Although Mendoza's counsel's deficient performance may have precluded him from seeking relief at the time of his plea, Mendoza cannot show any "sound reasons" for his lengthy delay in seeking relief since that time. Mendoza became aware of his plea's deportation consequences in September 2006 via his PSR, yet did not allege until 2010 that his counsel was ineffective. He attributes this four-year delay to a combination of: (a) his (mistaken) belief that his cooperation with immigration officials would stave off his deportation, and (b) the absence of Supreme Court precedent regarding a counsel's duty to warn of a plea's immigration consequences--only after the Supreme Court decided Padilla, Mendoza contends, could he have known that his counsel was ineffective.
These are not "sound reasons." First, Mendoza's cooperation was a condition of his probation, not of his remaining in the country, and any indications to the contrary were not of the government's making. Second, we have held that Padilla did not create a "new rule" for retroactivity purposes precisely because lawyers in the Third Circuit have long been expected to advise clients of a plea's deportation implications. See Orocio, 645 F.3d at 640 ("Lower court decisions not in harmony with Padilla were, with few exceptions, decided before 1995 and pre-date the professional norms that . . . had long demanded that competent counsel provide advice on the removal consequences of a client's plea.").*fn1 Indeed, Orocio involved a petition for a writ of error coram nobis based on facts almost identical to those here, except Orocio filed his petition alleging deficient performance before the Supreme Court decided Padilla, based on existing precedent, and did so immediately upon learning of his impending deportation. Mendoza was not as diligent. Mendoza has known of the threat of removal since at least 2006, and his § 2255 motion to vacate his conviction because of ineffective assistance--filed six months before Padilla was decided and a full year-and-a-half before his present petition--demonstrated that he did not need the Supreme Court's clarification to have raised his present contentions. That the law is unsettled does not justify a delay in filing a coram nobis petition, cf. Bousley v. United States, 523 U.S.
614, 623 (1998) ("[F]utility cannot constitute cause . . . if it means simply that a claim was unacceptable to that particular court at that particular time." (quotation omitted)), nor does the record reveal any other "sound reason" for waiting so long to seek relief.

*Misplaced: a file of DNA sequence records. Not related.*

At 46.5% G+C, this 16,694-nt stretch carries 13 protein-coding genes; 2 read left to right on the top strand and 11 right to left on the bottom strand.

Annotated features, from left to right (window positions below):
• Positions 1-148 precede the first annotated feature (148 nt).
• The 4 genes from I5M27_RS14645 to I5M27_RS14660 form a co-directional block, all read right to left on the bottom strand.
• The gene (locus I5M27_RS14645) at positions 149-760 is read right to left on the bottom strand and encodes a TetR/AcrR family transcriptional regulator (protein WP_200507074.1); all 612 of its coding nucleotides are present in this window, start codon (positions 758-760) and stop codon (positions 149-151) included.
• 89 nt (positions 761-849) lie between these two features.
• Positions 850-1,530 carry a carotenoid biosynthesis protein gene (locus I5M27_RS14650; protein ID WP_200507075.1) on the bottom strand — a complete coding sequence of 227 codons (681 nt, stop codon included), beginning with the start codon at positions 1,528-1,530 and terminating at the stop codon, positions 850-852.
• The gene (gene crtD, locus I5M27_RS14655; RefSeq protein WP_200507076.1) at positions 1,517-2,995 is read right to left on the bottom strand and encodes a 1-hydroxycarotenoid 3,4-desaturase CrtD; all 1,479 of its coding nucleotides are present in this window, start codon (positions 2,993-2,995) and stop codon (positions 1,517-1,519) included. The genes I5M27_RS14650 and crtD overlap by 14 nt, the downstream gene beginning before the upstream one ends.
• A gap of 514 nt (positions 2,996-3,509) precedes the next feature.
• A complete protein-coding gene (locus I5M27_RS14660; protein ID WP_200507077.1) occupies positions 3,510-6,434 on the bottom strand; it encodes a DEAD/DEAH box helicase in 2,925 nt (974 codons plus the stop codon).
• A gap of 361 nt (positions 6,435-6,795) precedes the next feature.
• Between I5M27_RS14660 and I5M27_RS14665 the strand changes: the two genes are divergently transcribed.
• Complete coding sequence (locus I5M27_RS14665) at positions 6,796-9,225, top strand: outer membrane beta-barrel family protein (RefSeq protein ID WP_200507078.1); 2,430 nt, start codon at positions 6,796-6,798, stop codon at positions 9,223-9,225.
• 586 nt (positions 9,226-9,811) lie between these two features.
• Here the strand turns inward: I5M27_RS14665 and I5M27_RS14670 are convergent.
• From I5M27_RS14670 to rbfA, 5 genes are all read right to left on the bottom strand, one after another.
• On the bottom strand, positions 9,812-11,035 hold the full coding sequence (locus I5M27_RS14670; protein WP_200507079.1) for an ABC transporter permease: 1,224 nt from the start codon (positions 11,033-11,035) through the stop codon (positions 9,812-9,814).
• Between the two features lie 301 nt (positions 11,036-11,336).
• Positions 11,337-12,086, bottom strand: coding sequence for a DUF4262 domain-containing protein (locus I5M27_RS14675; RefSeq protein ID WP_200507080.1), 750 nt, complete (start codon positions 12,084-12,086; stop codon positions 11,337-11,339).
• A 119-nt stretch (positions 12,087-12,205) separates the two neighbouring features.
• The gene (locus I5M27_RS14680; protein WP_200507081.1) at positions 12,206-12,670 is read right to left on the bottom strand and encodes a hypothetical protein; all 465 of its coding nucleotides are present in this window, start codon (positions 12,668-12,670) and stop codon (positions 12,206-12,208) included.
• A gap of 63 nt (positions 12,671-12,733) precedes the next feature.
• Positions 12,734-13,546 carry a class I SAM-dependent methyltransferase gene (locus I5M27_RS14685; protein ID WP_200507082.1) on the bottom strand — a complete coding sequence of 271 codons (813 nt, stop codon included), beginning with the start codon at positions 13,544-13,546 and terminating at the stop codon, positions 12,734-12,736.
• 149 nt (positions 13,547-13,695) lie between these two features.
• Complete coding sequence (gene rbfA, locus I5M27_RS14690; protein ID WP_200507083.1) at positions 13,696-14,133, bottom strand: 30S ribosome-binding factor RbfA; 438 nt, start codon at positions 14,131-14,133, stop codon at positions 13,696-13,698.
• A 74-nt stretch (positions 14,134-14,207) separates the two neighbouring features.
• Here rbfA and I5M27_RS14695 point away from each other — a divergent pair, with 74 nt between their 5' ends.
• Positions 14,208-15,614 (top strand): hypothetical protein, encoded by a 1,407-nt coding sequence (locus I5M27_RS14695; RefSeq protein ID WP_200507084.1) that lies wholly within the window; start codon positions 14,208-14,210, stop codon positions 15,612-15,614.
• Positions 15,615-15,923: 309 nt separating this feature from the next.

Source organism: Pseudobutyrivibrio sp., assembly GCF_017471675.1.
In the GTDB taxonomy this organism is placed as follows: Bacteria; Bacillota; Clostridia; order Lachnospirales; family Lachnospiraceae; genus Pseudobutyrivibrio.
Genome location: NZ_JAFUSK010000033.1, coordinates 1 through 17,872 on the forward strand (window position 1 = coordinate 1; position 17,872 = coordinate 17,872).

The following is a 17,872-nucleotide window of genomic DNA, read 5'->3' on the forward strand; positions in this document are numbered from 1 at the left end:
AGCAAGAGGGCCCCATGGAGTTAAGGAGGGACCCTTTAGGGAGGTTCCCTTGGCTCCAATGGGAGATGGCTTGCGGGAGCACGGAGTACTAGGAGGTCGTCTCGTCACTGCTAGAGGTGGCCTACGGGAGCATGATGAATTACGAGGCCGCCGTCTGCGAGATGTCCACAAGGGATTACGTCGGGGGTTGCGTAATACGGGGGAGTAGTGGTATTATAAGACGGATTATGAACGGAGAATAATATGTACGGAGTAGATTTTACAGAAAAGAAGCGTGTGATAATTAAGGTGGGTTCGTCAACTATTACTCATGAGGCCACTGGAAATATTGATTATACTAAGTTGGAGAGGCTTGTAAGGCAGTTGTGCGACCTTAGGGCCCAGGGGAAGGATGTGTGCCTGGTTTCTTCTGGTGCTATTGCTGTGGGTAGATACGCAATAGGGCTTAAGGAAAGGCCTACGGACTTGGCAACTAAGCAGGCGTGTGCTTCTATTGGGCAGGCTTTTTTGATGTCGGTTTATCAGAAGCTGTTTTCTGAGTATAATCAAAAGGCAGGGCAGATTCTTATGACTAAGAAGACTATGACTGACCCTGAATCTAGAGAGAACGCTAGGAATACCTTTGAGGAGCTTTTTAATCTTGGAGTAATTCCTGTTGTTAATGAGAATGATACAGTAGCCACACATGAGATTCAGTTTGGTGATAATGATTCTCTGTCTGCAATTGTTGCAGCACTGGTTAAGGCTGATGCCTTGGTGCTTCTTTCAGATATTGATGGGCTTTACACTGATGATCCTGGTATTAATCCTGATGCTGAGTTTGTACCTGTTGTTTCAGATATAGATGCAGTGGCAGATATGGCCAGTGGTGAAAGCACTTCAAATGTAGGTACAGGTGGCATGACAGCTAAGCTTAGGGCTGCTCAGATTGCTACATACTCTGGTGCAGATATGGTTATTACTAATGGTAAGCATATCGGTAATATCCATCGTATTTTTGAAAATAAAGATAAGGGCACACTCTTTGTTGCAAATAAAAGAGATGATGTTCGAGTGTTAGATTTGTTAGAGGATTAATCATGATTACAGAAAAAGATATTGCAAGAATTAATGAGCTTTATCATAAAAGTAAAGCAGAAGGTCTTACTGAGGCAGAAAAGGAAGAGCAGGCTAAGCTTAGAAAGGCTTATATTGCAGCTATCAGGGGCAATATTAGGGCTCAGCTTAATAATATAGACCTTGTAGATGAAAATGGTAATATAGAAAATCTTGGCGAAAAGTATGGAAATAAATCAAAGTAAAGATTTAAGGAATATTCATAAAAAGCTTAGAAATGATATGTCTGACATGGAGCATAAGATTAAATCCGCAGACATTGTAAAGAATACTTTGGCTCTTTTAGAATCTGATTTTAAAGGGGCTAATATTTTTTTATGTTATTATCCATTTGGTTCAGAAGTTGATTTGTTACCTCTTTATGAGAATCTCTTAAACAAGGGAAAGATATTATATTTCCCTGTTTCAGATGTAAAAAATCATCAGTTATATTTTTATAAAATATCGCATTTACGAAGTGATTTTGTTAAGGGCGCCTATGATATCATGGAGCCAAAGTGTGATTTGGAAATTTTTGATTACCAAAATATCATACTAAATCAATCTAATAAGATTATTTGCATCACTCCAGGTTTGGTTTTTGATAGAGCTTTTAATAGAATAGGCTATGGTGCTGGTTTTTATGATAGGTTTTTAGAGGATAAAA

Finally, even if Mendoza had properly and timely raised his ineffective assistance claims, we note that his underlying efforts to withdraw his plea would almost certainly fail. To withdraw a plea of guilty, a defendant must:
(1) demonstrate strong reasons for the withdrawal (2) assert his innocence, and (3) show that the withdrawal will not unduly prejudice the government. See United States v. Jones, 336 F.3d 245, 252 (3d Cir. 2003) (citing United States v. Brown, 250 F.3d 811, 815 (3d Cir. 2001); United States v. Huff, 873 F.2d 709, 711 (3d Cir. 1989)). Cavanagh's egregious error and Mendoza's looming removal surely constitute a strong reason to withdraw the plea. See United States v. Trott, 779 F.2d 912 (3d Cir. 1985) (discussing how allegations of a plea's involuntariness relate only to the strength of the defendant's reasons for withdrawal). But Mendoza has not asserted his innocence; rather, he has claimed merely that he would have sought a more favorable plea deal or risked trial. It does not appear that such a speculatively favorable plea deal existed, nor that a trial would have resulted in anything less than a conviction for an aggravated felony. More importantly, the government would certainly be unduly prejudiced by the re-prosecution of a case involving facts nearly a decade dormant.
Mendoza's delay in pursuing relief was unreasonable and bars his petition for a writ of error coram nobis. For that reason and the others discussed in this opinion, the judgment of the District Court will be AFFIRMED.